This isn’t the first/best/most important thing that needs to be said (I have a big ramble about Battlestar: Galactica and the posthuman that I must get around to writing).
In his documentary series Fry’s Planet Word, Stephen Fry refers to the linguistic vagaries of political spin doctoring as ‘strategic ambiguity’. That sounds much more polite than ‘flip-flopping’ or ‘cynical obfuscation’ or ‘breaking election promises’ or whatever else we mere mortals would call it–it’s a little bit more nuanced, it’s calculated, and it’s probably much closer to the practical truth.
What makes it fascinating to me is that, essentially, that’s what I think poetry relies on as well. Strategic ambiguity: the careful, intentional plotting of a course between two or more possible ways of interpreting a given set of linguistic information.
If we accept the premise that poetic language and political language share this key characteristic, then maybe we can start to think of poetry–its form, its construction, rather than its content–as a tool for better comprehending the strategic ambiguities of politics. Maybe it’s a (generally) low-stakes arena to practice our ability to decode these ambiguities and see how political language is calculated to be a mixed message, even in cases where it seems straightforward and univocal.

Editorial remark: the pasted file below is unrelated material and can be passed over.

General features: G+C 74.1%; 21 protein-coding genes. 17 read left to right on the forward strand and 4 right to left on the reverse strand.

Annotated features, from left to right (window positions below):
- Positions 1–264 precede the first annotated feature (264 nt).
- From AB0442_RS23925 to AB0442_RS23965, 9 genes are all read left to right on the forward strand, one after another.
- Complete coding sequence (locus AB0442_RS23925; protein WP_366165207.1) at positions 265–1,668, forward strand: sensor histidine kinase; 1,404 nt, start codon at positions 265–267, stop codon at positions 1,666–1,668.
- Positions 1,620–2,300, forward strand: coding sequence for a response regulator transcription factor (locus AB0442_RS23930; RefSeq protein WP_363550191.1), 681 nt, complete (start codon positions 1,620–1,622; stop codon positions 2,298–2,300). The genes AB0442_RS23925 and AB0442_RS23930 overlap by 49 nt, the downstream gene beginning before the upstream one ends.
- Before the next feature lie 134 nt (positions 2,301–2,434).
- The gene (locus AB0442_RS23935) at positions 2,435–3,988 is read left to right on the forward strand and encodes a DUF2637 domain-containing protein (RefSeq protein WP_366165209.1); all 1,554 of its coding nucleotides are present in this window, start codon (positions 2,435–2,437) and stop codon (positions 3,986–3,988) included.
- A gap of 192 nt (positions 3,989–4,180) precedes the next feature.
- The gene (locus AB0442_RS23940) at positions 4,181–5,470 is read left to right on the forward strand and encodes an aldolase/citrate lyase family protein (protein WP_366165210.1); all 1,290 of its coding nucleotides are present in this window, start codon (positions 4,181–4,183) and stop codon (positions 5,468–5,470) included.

This isn’t a perfect argument by any means, but it’s been rolling around in my head for weeks now and I think there’s something to it. There are no better liars than politicians and poets; they were probably saying that as far back as Socrates. But maybe analysing one form of language will give us a better handle on the other, far more insidious one.